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We Need Christ All Along the Way

One of the statements I find myself returning to frequently these days as I have the privilege to preach God's Word is that no matter how far along the pathway of the Christian pilgrimage one has trod, one will always need Christ.  Whether you have been a Christian for decades or have only recently come to faith, you will always need Christ.  Tullian Tchividjian has a wonderful quotation from B. B. Warfield to this effect here.  In other words, there is no point in the Christian's life when he or she ever outgrows the need for his or her Savior.  And yet that is the way it appears some saints either theoretically or practically live.  It is as if we need Christ to be justified but it is all left up to us to deal with sanctification and growth in grace.  This is surely wrong and dangerous.  It is Christ and his gospel that fuels the Christian life that is pleasing to God.  This erroneous way of conceiving of the Christian life, where we forget about the fact of our justification as we wrestle with our sanctification, may be the result of a failure to remember that all of our life stems from our union with Christ.

John 15 is helpful in this regard.  The only way we can bear good fruit (good works pleasing to God because seen in the light of the Son with whom we are united) is by being a branch connected to the vine.  You see, no matter how far along the pathway we have trekked, we will never produce good works or be sanctified sufficiently to meet the demands of God's perfect rule of righteousness.  It is not as though God has lowered his high and holy standard of what is right.  No, not at all.  What is really the case is that Christ by his perfect life and perfect death has met the requirements of the Law and that is why our feeble attempts at producing good fruit are accepted by a loving heavenly Father.  God the Father looks at our good works and our painfully minimal and fitful growth in grace and accepts them because we are in Christ, we are branches that receive our nourishment by being attached to the vine.

A careful reading of John 15 shows us that we only have life in the Vine and nowhere else.  It also shows us that if we are in the Vine we will produce good fruit.  The point is that we ought not to think of the Christian life as one that begins with faith in Christ and then quickly outgrows that for something else.  There is no "something else."  If a preacher calls Christians to obedience to God's Word without reference to the Christ of the gospel he has failed miserably to represent his Lord.  I pray that I would never fail to lead people to the Water of Life who is none other than Christ himself.  Christ is my life and my justification, adoption, definitive and progressive sanctification and glorification are all found in him and in him alone.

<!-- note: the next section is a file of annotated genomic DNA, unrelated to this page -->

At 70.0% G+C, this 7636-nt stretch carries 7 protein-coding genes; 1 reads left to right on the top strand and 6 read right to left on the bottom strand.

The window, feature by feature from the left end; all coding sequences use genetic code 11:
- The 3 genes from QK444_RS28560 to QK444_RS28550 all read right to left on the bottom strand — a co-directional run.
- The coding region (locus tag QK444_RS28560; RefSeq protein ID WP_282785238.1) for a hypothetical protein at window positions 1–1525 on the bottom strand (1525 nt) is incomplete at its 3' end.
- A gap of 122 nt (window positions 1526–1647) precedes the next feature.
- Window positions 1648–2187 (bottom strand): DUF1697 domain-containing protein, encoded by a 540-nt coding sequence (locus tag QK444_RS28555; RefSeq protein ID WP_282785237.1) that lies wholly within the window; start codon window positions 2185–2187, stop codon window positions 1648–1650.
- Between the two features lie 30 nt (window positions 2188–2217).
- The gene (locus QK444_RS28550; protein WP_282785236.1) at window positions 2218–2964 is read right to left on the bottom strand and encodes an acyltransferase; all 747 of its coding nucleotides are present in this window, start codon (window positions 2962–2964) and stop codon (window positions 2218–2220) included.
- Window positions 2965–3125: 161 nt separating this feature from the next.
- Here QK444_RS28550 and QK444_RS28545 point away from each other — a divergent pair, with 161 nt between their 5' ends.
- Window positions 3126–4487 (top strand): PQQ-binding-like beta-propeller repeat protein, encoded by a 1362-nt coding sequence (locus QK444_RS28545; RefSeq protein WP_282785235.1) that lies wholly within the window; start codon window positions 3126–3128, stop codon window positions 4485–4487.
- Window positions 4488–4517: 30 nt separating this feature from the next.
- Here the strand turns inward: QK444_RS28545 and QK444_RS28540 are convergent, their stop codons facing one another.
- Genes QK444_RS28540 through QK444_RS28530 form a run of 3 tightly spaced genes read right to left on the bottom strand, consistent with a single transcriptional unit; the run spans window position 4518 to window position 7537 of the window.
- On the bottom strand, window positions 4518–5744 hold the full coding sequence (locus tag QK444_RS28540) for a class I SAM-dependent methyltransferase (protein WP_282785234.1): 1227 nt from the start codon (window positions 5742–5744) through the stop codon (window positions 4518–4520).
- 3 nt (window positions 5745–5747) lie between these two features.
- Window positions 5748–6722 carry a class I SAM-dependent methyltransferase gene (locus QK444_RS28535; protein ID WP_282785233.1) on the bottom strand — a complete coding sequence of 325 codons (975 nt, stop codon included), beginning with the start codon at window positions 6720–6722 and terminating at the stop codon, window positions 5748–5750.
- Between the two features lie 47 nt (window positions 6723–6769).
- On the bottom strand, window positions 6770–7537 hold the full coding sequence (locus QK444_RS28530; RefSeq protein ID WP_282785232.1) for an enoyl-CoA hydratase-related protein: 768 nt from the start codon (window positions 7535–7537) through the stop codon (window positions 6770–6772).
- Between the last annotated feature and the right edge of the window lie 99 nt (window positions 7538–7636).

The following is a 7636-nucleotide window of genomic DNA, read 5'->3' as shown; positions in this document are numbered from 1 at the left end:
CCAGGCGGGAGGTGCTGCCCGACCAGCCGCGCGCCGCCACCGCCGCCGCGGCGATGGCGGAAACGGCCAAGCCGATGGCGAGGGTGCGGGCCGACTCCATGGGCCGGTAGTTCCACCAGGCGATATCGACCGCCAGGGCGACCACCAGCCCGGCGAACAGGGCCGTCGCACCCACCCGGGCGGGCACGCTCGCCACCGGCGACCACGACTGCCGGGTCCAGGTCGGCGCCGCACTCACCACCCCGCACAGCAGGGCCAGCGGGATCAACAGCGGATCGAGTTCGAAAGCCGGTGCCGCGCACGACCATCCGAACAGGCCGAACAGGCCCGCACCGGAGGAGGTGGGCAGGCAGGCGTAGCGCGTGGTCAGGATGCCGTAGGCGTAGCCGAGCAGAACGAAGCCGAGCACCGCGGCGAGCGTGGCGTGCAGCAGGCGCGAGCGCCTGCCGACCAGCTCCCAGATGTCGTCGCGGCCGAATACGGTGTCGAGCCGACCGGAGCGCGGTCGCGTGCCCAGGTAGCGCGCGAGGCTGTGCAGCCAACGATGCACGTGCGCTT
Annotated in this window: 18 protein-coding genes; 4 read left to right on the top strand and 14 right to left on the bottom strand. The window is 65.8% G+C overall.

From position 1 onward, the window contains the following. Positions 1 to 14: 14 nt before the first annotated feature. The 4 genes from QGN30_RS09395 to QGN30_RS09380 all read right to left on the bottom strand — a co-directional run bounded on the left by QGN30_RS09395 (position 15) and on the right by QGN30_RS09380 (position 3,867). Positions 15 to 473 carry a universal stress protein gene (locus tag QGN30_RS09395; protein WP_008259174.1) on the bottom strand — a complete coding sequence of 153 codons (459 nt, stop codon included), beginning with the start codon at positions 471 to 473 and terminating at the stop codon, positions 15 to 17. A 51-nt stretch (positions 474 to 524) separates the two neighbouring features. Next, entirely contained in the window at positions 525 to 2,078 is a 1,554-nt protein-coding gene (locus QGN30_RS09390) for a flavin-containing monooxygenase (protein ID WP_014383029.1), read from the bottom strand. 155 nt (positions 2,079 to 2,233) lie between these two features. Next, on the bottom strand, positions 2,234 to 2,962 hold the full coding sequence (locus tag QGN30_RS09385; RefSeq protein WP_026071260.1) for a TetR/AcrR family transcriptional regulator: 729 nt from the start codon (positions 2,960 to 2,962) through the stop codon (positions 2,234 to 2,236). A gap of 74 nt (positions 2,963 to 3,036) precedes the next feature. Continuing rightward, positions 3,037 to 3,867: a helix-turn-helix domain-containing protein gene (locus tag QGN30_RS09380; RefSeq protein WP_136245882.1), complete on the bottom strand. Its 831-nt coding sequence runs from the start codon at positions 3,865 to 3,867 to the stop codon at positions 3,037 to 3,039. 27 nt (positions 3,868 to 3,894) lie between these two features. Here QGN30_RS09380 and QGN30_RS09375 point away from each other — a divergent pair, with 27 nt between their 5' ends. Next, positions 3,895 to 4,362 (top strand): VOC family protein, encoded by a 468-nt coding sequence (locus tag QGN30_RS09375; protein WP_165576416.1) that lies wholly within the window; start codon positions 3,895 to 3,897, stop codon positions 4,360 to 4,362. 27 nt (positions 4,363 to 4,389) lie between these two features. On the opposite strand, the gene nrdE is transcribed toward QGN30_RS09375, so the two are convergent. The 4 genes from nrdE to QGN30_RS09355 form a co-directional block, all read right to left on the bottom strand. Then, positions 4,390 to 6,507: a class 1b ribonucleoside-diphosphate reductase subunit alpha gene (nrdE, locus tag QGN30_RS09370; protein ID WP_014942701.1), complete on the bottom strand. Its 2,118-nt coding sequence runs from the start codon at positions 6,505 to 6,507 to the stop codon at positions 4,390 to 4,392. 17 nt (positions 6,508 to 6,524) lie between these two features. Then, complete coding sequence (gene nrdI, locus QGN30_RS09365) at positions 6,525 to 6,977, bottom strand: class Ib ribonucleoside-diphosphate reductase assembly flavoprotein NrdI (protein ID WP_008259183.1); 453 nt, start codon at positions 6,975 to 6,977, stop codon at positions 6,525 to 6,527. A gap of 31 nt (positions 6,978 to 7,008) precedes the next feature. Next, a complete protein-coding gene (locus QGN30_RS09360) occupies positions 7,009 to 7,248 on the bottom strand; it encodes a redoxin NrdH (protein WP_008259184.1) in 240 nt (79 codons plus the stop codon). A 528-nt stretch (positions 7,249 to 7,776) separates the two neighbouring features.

Theology is immensely practical here.  If we attempt to grow in the Christian life while leaving behind the glory of the gospel of Christ and the glory of the Christ of the gospel, we are attempting the impossible.  We are also robbing ourselves of the sweet assurance of our salvation.  John Calvin was correct when he noted that growth in the Christian life is built upon the firm foundation of knowing that we are reconciled to our heavenly Father.  There can be no growth or service without the firm foundation of favor with God.  Otherwise sons become slaves (in the non-biblical sense) and there is no joy in the journey.  Unfortunately the terrible idea that lack of assurance of salvation fuels holiness did not die with Medieval Roman Catholicism.  It rears its ugly head even in Reformed circles where it has no business to show its wretched face.

Christians are called to lives of obedience.  But it is an obedience empowered by the Holy Spirit who raised our Lord from the dead (Romans 6).  The same Holy Spirit who raised Jesus from the dead is at work in those who believe to work in them new obedience.  The Holy Spirit is the nutriment that flows from the Vine to the branches.  Obedience flows from both gratitude and the sweet energy of the Spirit of Christ.  It is true that Paul tells Christians to work out their salvation with fear and trembling, but we ought never to forget the source of the power for that.  For it is God at work in us to will and to do his good pleasure (Phil. 2:12-13).

No matter where we are in the Christian life we will always need Jesus Christ who is our very life.  We never are good enough to dispense with Christ.  Perish the thought!  Have you outgrown your need of your Savior?  May it never be!!

 

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